Thursday, July 28, 2016

Sitting Shiva, Showing Home Movies and Other Tips

I'm almost finished sitting shiva for my brother. Just over two hours left. Soon I'll change out of  my shiva "outfit," the same clothes I've been wearing since leaving for his funeral. Except for Shabbat, I've been wearing the very same outer clothes, skirt and two-layer top. The outer shirt was ripped at the funeral in one of the Jewish customs.

When we sit shiva, weeklong Jewish mourning, one is supposed to ignore the usual dressing and grooming care. No hairbrushing or clean clothes. Also no bathing. Yes for sure, I'm looking forward to taking a shower, shampoo and putting on something clean!

The night before my brother's funeral I was at my New York daughter's, and she took out a set of DVDs that my brother had made from our old home movies. We watched a couple of hours worth. She gave me the package, and I took them home. Yesterday I decided to put them on to watch and turned off the sound. The sound was just some musical accompaniment the "film to DVD" place had added. In the 1950's and early sixties, home movies were silent.

So, in addition to the little album my eldest daughter had made before I left Israel for the funeral, I now had moving pictures of my brother and our family life way back when to show those who came to לנחם linachem, comfort me. These family movies were from about 1956-1960, if I'm not mistaken. There are additional DVDs that follow my parents and us well into the early 1980s when we moved to Shiloh.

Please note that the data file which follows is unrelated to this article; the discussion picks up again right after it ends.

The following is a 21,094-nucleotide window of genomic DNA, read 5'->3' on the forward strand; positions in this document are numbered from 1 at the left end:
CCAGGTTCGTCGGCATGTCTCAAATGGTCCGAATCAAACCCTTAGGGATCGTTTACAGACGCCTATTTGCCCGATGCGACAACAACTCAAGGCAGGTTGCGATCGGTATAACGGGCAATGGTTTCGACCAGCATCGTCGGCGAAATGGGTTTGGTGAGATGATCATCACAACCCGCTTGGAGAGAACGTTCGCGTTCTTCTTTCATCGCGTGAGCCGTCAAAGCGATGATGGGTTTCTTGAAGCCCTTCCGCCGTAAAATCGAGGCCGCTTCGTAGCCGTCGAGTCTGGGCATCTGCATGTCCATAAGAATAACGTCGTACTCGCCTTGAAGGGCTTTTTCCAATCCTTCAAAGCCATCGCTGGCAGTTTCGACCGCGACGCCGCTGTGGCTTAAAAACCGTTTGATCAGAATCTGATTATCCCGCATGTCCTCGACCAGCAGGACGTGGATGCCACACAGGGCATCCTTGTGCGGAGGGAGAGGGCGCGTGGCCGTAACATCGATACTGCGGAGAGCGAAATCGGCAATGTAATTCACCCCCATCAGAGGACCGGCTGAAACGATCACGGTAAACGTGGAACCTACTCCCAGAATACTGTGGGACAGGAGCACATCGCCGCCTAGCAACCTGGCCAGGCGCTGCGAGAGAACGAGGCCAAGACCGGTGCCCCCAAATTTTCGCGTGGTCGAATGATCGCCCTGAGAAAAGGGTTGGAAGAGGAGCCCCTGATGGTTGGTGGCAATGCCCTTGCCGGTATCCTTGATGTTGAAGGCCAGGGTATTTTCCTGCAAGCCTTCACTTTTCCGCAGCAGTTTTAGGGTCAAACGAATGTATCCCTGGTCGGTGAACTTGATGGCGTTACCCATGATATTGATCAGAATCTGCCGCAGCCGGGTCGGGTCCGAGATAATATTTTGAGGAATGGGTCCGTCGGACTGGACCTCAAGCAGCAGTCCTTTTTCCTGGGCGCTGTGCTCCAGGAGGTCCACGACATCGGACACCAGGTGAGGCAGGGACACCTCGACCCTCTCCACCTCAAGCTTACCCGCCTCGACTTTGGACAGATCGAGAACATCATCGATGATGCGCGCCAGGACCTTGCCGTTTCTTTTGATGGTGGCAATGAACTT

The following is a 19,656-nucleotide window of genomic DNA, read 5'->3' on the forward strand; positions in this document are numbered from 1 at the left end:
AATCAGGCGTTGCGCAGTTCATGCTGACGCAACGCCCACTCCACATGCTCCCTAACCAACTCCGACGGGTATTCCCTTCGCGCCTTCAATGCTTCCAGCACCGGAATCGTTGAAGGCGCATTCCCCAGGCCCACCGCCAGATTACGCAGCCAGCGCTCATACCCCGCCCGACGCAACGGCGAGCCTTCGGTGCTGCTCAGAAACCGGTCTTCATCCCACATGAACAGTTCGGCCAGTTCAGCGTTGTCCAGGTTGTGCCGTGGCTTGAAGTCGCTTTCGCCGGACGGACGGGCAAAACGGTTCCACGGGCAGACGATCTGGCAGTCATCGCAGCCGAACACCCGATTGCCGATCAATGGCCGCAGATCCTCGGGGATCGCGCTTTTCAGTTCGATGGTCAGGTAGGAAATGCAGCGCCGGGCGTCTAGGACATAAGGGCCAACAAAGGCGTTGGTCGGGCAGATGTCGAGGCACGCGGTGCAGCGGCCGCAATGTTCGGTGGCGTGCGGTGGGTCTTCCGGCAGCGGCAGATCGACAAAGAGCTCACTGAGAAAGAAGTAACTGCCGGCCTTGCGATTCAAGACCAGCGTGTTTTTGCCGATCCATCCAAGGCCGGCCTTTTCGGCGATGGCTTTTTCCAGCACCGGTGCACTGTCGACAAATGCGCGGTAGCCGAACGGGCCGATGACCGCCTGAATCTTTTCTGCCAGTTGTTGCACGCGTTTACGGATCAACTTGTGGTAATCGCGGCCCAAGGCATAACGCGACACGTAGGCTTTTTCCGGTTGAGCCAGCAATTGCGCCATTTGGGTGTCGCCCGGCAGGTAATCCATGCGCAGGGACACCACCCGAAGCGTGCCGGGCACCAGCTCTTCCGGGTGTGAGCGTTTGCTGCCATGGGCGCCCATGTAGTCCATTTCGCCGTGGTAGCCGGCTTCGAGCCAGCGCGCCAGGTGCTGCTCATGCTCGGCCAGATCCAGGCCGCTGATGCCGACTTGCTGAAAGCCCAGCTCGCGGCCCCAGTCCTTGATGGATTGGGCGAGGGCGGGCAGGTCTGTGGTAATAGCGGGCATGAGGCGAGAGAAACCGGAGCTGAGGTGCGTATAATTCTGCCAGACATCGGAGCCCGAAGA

Here I am riding my bicycle near our last* Bell Park Gardens, Bayside, NY apartment, 67-62 Springfield Blvd.
I moved the low chair I had been sitting in to a place I could also see the screen, and I'd talk about my brother and the world in which we grew up.

One advantage of showing the home movies over the picture album, which people continued to look at especially since it included photos from his entire life up to a few weeks before my brother died, was because pretty much everyone in the room could see it at once.

Few of those who came had any real idea of what it was like in a place like Bell Park Gardens, which was such an important formative part of our childhood. My brother was ten when we moved to Great Neck. Seeing us and it, in faded color, brought my stories to life far superior to even the most descriptive words.

And for me it was very meaningful and comforting to see my family, parents, siblings, cousins, aunts, uncles, friends and the locations which loved and shaped us all.

*We lived in three different apartments in Bell Park Gardens from December 1949- August 1962.

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